Brazen, which premiered Thursday on Netflix, promised a suspenseful murder mystery with drama and intrigue. 

The film was inspired by New York Times bestselling author Nora Roberts’ book Brazen Virtue, which explores the dangers and risks sex workers face in cyberspace through the main character’s investigation.

I haven’t had the chance to read the book, but some of the movie’s themes showed potential. I plan to read it now to see if it measures up. But unfortunately, the overall film execution was too mechanical and predictable. 

In Brazen, Grace Miller, played by Alyssa Milano, is a megastar novelist that writes a lot about murder, especially femicide. One of her stories turns into reality when her sister Kathleen Emilie Ullerup is murdered.

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During the investigation, Grace finds out her sister, aside from being a high school teacher, was secretly a dominatrix for the website Fantasy Inc. She decides to become involved in the case, all while falling in love with Ed, played by Sam Page, one of the detectives investigating the case.

I appreciate the concept of a strong female role where she isn’t waiting for a knight in shining armor to save her. I liked that Grace is still portrayed as strong while also showing scenes where she is struggling. Someone who is strong isn’t necessarily never phased by adversity but is able to summon sources of strength despite struggles. 

However, the romance between her and the detective was too intense and unoriginal to the point that it didn’t really add to the direction of the movie. He was already telling Grace: “If anything happened to you, I would lose my mind.” Why would he feel that way after knowing her for maybe a week at most? 

I must admit, the detective is handsome and charming. I just wish Grace and Ed’s relationship had more nuance and didn’t take too much attention away from the plot. I feel like I learned more about their puppy-love relationship than about the system of Fantasy Inc. and how it’s related to the murder.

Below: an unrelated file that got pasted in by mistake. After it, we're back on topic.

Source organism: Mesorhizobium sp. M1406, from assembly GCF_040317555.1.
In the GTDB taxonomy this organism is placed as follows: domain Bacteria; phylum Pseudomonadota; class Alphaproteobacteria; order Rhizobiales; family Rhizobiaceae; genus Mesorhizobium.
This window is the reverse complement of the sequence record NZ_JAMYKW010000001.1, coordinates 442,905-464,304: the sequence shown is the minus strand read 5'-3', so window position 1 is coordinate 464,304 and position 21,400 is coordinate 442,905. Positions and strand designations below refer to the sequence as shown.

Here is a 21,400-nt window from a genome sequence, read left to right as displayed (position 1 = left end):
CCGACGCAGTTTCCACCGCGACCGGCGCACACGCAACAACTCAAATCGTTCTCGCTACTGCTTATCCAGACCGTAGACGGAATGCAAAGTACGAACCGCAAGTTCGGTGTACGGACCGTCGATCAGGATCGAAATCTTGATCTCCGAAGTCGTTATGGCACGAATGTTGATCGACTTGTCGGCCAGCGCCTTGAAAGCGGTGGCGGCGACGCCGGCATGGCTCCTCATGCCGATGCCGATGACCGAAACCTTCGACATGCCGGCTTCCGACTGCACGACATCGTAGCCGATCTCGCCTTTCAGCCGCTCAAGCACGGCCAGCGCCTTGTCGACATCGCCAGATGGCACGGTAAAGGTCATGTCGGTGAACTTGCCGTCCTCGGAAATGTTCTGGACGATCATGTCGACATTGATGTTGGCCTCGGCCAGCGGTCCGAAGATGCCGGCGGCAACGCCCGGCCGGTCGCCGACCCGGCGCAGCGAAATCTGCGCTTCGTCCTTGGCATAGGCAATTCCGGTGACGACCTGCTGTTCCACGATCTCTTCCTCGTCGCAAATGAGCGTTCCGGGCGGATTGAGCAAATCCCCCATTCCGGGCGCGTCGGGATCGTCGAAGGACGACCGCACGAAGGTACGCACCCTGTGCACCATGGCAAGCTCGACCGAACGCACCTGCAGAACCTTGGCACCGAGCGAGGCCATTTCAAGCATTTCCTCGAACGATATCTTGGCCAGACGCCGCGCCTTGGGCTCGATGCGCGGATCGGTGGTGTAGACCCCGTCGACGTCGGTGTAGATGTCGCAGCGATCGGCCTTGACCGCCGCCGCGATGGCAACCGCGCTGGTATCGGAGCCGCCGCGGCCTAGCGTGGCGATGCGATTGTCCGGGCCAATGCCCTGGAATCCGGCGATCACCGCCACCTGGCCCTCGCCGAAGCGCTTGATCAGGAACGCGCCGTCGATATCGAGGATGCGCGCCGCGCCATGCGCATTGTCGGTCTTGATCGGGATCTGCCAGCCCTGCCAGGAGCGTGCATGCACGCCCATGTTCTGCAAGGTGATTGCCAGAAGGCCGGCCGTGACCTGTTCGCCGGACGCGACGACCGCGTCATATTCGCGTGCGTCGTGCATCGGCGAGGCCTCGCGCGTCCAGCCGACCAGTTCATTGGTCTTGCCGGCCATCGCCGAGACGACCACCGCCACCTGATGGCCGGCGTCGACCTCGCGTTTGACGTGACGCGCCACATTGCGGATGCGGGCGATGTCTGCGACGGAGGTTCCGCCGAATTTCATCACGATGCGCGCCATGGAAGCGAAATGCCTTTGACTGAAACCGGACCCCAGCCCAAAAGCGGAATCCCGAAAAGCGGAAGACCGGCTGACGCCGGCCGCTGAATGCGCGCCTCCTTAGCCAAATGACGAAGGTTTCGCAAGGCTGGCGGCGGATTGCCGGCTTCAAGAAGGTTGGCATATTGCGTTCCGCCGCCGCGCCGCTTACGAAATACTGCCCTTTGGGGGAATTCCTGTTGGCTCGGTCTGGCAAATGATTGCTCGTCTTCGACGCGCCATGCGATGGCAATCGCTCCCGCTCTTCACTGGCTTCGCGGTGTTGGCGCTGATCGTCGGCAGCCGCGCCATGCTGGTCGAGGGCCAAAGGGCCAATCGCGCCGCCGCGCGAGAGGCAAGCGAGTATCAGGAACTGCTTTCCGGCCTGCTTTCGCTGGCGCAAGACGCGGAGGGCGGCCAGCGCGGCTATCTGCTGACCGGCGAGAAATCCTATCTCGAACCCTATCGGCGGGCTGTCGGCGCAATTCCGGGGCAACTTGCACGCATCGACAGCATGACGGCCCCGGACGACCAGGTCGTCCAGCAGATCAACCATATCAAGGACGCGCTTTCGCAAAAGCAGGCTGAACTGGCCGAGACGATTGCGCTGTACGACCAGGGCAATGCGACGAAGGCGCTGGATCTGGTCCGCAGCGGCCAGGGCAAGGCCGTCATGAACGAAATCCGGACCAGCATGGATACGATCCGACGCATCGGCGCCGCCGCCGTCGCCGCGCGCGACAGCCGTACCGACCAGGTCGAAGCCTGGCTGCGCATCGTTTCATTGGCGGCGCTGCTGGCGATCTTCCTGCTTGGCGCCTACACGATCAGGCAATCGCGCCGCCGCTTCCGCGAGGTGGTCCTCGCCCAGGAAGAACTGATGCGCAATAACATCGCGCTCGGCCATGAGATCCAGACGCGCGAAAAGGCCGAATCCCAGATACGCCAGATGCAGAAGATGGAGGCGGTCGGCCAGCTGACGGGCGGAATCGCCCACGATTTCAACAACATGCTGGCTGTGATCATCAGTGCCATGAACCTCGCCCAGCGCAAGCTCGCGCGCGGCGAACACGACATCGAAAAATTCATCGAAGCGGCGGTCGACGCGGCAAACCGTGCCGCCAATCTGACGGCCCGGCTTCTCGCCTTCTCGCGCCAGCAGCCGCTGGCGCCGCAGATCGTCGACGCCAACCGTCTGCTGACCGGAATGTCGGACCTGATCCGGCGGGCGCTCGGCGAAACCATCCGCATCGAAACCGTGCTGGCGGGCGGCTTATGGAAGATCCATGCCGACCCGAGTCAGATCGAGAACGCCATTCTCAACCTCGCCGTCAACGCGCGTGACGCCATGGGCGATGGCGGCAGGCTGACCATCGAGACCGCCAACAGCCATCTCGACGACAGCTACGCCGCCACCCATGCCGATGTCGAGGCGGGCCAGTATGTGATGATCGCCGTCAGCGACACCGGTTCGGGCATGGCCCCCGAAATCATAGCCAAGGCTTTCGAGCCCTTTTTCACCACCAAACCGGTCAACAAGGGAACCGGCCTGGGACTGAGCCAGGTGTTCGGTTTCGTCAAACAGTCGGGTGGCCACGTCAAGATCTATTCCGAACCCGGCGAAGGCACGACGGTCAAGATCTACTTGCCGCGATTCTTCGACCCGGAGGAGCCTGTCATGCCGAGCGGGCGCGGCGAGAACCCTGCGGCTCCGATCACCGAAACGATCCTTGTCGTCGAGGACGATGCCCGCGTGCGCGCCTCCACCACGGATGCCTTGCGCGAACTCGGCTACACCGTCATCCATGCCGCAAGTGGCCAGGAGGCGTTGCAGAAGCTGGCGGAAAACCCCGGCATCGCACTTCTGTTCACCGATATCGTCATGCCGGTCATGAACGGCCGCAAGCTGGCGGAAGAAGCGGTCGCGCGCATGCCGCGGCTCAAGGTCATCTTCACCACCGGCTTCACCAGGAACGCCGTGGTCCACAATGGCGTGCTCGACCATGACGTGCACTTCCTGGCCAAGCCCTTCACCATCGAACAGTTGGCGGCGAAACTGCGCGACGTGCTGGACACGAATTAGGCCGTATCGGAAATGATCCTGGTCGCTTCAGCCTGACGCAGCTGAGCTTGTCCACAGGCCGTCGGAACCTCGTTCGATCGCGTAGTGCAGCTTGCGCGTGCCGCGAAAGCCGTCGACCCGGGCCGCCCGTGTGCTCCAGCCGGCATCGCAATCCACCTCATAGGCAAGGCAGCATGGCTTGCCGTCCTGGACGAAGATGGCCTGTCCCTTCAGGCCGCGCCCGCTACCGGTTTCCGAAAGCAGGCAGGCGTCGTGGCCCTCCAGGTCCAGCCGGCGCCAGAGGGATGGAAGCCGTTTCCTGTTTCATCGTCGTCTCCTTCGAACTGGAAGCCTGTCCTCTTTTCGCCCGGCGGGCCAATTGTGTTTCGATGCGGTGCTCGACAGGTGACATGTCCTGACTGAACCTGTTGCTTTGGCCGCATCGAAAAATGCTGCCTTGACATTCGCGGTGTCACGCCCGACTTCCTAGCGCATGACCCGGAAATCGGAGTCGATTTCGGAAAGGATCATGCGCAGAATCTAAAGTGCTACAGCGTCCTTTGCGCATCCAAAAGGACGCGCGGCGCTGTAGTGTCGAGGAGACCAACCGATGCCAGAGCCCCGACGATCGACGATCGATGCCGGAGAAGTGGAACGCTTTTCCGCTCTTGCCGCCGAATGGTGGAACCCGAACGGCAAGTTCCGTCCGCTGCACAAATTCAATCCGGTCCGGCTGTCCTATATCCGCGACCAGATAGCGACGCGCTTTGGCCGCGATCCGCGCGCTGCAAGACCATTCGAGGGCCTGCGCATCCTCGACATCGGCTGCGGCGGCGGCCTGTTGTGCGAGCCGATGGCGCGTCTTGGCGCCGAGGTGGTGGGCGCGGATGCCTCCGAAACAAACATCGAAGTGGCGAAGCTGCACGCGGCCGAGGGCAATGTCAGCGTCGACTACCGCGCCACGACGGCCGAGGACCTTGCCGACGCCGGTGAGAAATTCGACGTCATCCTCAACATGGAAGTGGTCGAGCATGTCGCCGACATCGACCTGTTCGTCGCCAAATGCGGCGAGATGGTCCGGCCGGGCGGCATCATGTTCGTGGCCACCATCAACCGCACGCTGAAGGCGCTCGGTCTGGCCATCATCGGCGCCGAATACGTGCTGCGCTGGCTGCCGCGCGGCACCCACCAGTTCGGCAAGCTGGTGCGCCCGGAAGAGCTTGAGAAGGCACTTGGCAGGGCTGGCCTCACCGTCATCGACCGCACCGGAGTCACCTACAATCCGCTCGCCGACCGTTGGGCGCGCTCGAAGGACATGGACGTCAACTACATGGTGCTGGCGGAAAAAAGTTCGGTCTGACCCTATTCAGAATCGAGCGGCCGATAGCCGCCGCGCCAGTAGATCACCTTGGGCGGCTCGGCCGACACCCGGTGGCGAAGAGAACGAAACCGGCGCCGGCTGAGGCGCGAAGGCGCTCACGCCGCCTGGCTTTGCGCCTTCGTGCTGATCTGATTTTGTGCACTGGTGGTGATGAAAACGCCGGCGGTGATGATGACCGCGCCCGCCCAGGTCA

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The dialogues also seemed too scripted. The way the captain was so easily convinced that Grace could be on the case despite a strong conflict of interest was a cliche. 

For some reason, I was still engaged. There were more compelling sub-plots, such as Kathleen’s custody battle for her son and the complicated relationships of her students with their parents that were interesting and added depth to the story. 

Suspense-wise nothing shocked me. There wasn’t any part of the movie where I was particularly bored, but everything seemed predictable. 

Without any spoilers, there were definitely moments similar to bad cliche horror film moments, like when a character checks where a noise is coming from and walks straight into the trap. I am no detective, and I easily predicted who the murderer was way before it was revealed. I wouldn’t say Brazen was a waste of my time, the idea was there. But it didn’t measure up to the insightful thriller I hoped it would be. Rather, I saw it as a semi-mysterious movie that left me craving for a plot twist that never came.